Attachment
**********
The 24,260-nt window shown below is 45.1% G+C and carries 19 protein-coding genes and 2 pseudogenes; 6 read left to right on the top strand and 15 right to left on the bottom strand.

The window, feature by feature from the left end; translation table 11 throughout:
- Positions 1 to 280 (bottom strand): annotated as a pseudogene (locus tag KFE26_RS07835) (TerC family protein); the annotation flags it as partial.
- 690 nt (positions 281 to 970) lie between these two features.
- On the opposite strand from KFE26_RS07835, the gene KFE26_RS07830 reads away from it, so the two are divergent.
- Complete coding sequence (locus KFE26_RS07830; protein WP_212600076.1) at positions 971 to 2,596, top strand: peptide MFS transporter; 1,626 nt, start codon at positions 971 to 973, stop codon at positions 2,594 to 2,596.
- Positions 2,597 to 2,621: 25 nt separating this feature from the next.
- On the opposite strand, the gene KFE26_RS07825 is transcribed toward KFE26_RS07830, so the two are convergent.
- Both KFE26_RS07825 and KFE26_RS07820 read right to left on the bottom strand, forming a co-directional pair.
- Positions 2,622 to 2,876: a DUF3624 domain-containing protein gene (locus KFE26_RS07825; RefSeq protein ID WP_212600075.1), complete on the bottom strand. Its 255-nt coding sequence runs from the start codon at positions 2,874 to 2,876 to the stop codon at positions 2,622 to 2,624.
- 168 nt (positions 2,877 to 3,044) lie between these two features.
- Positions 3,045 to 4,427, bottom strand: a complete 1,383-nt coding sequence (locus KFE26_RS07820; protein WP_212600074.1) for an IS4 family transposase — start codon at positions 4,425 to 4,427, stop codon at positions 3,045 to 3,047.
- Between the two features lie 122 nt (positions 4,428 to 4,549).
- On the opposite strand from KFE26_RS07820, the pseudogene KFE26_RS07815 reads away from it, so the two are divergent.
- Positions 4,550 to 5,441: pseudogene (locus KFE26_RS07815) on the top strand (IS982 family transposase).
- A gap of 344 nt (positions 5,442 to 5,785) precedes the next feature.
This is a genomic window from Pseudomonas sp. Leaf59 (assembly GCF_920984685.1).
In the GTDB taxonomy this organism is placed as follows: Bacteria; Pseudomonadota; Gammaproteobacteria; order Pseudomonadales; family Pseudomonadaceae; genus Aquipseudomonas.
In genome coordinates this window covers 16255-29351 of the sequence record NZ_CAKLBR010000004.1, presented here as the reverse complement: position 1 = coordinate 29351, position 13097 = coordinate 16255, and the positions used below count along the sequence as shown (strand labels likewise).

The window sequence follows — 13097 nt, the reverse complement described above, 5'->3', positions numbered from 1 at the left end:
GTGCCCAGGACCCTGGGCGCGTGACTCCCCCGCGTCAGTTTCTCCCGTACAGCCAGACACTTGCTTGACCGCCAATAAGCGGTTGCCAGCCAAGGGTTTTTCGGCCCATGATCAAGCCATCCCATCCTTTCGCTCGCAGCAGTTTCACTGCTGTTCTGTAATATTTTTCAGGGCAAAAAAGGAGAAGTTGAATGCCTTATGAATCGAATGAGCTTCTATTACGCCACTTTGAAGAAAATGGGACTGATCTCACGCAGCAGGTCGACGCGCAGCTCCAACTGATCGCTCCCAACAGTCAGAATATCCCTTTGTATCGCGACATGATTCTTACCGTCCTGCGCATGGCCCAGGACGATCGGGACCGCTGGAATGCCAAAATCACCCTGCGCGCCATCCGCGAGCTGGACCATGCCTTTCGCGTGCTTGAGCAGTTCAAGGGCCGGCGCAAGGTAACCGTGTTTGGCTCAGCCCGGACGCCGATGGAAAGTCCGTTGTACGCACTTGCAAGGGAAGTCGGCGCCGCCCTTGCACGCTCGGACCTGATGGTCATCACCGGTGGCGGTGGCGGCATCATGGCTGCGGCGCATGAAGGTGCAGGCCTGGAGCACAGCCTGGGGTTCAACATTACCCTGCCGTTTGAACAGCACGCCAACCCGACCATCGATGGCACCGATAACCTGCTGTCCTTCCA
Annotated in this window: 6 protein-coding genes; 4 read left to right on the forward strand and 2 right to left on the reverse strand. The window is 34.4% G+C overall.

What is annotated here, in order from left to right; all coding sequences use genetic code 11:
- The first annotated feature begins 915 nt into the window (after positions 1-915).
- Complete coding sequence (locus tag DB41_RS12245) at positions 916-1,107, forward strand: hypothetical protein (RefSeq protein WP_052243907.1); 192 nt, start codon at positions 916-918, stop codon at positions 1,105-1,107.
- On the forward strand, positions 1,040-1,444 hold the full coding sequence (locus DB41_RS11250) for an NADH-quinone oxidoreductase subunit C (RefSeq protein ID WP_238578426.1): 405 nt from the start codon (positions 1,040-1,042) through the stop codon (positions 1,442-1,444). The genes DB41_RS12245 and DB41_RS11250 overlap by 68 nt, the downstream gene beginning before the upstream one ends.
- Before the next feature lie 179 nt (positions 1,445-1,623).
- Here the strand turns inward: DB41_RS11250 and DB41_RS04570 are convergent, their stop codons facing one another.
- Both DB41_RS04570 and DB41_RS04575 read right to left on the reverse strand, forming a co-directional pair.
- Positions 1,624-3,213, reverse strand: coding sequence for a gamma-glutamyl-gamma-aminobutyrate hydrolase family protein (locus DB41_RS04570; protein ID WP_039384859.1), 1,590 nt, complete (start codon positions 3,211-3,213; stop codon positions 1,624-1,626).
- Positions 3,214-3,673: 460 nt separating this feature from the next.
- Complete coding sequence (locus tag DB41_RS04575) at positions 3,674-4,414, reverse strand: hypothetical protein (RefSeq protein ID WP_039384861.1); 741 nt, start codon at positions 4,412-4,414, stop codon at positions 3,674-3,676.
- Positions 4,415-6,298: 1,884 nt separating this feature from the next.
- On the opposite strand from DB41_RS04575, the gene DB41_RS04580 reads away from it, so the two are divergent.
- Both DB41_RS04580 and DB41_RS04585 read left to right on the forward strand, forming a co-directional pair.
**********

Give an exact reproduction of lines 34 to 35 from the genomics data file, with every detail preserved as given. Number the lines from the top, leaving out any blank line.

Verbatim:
- On the opposite strand from DB41_RS04575, the gene DB41_RS04580 reads away from it, so the two are divergent.
- Both DB41_RS04580 and DB41_RS04585 read left to right on the forward strand, forming a co-directional pair.